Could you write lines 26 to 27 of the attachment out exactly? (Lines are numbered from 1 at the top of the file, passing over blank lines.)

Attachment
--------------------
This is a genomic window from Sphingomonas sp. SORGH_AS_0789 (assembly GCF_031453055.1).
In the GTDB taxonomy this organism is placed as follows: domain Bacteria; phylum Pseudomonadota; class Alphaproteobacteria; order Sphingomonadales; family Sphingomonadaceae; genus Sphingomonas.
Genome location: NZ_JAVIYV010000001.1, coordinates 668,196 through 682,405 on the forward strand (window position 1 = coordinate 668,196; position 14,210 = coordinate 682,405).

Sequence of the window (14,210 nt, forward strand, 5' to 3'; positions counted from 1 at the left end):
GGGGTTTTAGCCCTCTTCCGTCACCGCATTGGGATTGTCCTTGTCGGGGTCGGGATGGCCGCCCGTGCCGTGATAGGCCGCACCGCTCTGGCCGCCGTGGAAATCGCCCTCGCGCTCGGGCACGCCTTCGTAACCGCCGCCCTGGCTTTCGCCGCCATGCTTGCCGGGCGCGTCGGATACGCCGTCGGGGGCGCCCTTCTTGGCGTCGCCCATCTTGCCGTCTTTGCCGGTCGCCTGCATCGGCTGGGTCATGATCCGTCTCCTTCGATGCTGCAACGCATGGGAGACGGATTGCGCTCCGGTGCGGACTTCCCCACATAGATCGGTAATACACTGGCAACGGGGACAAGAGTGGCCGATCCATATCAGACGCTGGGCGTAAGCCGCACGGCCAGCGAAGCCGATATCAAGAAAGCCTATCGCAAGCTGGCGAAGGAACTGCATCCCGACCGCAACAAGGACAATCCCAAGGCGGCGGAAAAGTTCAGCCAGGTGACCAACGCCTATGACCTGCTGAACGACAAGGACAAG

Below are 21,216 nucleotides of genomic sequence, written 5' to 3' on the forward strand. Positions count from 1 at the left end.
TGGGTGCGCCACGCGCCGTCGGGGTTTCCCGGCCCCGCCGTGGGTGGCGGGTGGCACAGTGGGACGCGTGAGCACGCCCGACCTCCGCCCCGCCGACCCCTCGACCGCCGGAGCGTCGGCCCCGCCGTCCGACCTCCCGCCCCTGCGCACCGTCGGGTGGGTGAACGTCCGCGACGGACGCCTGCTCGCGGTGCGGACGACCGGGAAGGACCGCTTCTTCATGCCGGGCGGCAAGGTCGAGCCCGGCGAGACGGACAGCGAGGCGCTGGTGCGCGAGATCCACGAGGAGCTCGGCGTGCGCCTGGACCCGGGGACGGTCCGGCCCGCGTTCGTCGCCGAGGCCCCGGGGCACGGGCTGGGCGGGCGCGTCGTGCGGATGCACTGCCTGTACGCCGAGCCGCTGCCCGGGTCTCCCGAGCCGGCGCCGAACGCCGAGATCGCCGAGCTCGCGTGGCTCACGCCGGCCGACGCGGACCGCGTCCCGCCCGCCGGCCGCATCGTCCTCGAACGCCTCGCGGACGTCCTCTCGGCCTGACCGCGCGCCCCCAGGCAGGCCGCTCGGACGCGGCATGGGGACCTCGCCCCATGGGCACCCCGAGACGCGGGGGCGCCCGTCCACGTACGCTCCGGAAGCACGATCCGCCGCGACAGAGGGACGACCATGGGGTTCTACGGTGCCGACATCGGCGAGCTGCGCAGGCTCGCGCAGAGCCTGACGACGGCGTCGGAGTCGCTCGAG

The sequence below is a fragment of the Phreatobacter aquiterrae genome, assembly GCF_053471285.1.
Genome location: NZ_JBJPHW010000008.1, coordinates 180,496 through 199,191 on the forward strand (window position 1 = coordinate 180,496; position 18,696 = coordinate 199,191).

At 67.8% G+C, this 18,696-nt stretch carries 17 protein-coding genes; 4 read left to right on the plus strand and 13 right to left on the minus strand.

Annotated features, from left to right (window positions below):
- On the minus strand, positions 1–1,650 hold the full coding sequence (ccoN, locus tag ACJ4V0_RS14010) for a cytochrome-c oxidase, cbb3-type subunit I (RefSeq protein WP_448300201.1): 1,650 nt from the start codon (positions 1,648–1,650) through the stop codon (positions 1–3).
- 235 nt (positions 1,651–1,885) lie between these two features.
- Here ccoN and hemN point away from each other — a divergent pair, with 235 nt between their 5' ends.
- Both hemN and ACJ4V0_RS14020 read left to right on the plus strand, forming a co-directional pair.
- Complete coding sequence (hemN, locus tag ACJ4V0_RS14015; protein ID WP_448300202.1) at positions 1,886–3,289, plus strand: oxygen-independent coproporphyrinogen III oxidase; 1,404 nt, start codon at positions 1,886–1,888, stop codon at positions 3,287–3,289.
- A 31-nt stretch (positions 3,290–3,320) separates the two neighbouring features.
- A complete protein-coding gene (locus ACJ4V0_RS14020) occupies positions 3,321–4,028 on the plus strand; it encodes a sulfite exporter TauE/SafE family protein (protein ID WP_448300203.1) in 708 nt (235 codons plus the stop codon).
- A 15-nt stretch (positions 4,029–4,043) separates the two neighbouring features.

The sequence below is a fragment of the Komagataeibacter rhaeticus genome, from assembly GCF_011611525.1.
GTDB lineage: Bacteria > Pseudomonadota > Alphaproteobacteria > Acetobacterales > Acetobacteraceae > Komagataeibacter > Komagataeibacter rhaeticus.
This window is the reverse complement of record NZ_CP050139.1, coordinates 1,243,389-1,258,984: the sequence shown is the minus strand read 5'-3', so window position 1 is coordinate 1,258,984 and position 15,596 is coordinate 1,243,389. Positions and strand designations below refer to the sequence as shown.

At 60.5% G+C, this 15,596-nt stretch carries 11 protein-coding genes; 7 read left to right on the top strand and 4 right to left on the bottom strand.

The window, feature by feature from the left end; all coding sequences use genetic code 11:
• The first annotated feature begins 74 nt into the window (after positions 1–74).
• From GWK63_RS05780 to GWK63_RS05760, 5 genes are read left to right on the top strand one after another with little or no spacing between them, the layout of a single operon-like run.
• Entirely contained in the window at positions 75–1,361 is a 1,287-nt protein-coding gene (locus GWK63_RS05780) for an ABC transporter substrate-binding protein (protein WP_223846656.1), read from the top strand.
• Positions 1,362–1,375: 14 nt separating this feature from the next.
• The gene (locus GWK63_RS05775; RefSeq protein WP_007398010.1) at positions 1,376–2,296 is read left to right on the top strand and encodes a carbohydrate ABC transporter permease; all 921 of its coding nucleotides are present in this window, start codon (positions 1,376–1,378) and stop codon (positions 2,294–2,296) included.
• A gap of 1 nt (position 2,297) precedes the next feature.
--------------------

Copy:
• From GWK63_RS05780 to GWK63_RS05760, 5 genes are read left to right on the top strand one after another with little or no spacing between them, the layout of a single operon-like run.
• Entirely contained in the window at positions 75–1,361 is a 1,287-nt protein-coding gene (locus GWK63_RS05780) for an ABC transporter substrate-binding protein (protein WP_223846656.1), read from the top strand.